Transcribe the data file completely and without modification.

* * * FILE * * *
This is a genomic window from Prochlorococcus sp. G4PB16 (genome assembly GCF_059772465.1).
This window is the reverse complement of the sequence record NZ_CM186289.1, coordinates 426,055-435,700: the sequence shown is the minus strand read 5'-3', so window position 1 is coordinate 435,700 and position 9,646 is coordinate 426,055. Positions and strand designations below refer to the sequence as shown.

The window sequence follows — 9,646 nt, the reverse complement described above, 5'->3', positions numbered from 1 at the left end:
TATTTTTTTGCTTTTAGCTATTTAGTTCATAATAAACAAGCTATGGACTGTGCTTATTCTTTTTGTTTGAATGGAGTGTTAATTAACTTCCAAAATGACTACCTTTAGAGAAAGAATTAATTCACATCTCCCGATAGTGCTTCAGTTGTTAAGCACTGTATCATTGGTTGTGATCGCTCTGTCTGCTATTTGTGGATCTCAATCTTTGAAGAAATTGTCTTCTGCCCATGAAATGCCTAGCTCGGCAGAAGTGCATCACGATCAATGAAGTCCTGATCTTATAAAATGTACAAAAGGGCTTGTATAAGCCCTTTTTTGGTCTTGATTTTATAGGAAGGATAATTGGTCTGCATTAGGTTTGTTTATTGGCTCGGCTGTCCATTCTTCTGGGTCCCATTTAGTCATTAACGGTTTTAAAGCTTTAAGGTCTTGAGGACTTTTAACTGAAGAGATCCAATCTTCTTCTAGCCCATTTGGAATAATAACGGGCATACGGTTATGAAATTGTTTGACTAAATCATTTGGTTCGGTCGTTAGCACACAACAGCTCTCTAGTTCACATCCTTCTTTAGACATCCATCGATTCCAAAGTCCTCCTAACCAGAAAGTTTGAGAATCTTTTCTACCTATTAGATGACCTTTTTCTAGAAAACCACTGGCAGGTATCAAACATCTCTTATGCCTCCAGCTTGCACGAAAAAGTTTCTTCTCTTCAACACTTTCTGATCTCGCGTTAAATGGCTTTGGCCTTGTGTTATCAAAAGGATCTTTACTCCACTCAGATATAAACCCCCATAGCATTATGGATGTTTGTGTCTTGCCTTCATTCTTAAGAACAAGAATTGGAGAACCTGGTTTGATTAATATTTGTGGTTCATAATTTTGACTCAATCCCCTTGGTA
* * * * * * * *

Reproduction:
This is a genomic window from Prochlorococcus sp. G4PB16 (genome assembly GCF_059772465.1).
This window is the reverse complement of the sequence record NZ_CM186289.1, coordinates 426,055-435,700: the sequence shown is the minus strand read 5'-3', so window position 1 is coordinate 435,700 and position 9,646 is coordinate 426,055. Positions and strand designations below refer to the sequence as shown.

The window sequence follows — 9,646 nt, the reverse complement described above, 5'->3', positions numbered from 1 at the left end:
TATTTTTTTGCTTTTAGCTATTTAGTTCATAATAAACAAGCTATGGACTGTGCTTATTCTTTTTGTTTGAATGGAGTGTTAATTAACTTCCAAAATGACTACCTTTAGAGAAAGAATTAATTCACATCTCCCGATAGTGCTTCAGTTGTTAAGCACTGTATCATTGGTTGTGATCGCTCTGTCTGCTATTTGTGGATCTCAATCTTTGAAGAAATTGTCTTCTGCCCATGAAATGCCTAGCTCGGCAGAAGTGCATCACGATCAATGAAGTCCTGATCTTATAAAATGTACAAAAGGGCTTGTATAAGCCCTTTTTTGGTCTTGATTTTATAGGAAGGATAATTGGTCTGCATTAGGTTTGTTTATTGGCTCGGCTGTCCATTCTTCTGGGTCCCATTTAGTCATTAACGGTTTTAAAGCTTTAAGGTCTTGAGGACTTTTAACTGAAGAGATCCAATCTTCTTCTAGCCCATTTGGAATAATAACGGGCATACGGTTATGAAATTGTTTGACTAAATCATTTGGTTCGGTCGTTAGCACACAACAGCTCTCTAGTTCACATCCTTCTTTAGACATCCATCGATTCCAAAGTCCTCCTAACCAGAAAGTTTGAGAATCTTTTCTACCTATTAGATGACCTTTTTCTAGAAAACCACTGGCAGGTATCAAACATCTCTTATGCCTCCAGCTTGCACGAAAAAGTTTCTTCTCTTCAACACTTTCTGATCTCGCGTTAAATGGCTTTGGCCTTGTGTTATCAAAAGGATCTTTACTCCACTCAGATATAAACCCCCATAGCATTATGGATGTTTGTGTCTTGCCTTCATTCTTAAGAACAAGAATTGGAGAACCTGGTTTGATTAATATTTGTGGTTCATAATTTTGACTCAATCCCCTTGGTA